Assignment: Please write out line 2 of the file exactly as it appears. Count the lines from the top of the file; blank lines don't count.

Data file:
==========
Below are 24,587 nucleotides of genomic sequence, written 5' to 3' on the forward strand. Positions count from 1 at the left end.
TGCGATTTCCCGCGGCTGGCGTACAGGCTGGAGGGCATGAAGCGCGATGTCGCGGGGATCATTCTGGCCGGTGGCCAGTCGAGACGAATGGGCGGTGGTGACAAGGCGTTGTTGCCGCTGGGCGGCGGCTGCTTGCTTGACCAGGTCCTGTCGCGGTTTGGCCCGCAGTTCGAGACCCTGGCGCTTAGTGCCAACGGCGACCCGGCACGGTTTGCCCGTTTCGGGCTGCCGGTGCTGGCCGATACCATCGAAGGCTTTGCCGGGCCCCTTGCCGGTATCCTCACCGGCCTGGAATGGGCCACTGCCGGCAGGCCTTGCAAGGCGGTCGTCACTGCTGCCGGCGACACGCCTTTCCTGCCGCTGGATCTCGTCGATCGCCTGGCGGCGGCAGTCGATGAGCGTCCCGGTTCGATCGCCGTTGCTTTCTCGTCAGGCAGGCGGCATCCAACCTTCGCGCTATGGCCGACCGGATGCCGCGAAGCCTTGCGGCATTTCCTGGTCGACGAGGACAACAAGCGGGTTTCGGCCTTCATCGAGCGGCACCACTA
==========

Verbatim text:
TGCGATTTCCCGCGGCTGGCGTACAGGCTGGAGGGCATGAAGCGCGATGTCGCGGGGATCATTCTGGCCGGTGGCCAGTCGAGACGAATGGGCGGTGGTGACAAGGCGTTGTTGCCGCTGGGCGGCGGCTGCTTGCTTGACCAGGTCCTGTCGCGGTTTGGCCCGCAGTTCGAGACCCTGGCGCTTAGTGCCAACGGCGACCCGGCACGGTTTGCCCGTTTCGGGCTGCCGGTGCTGGCCGATACCATCGAAGGCTTTGCCGGGCCCCTTGCCGGTATCCTCACCGGCCTGGAATGGGCCACTGCCGGCAGGCCTTGCAAGGCGGTCGTCACTGCTGCCGGCGACACGCCTTTCCTGCCGCTGGATCTCGTCGATCGCCTGGCGGCGGCAGTCGATGAGCGTCCCGGTTCGATCGCCGTTGCTTTCTCGTCAGGCAGGCGGCATCCAACCTTCGCGCTATGGCCGACCGGATGCCGCGAAGCCTTGCGGCATTTCCTGGTCGACGAGGACAACAAGCGGGTTTCGGCCTTCATCGAGCGGCACCACTA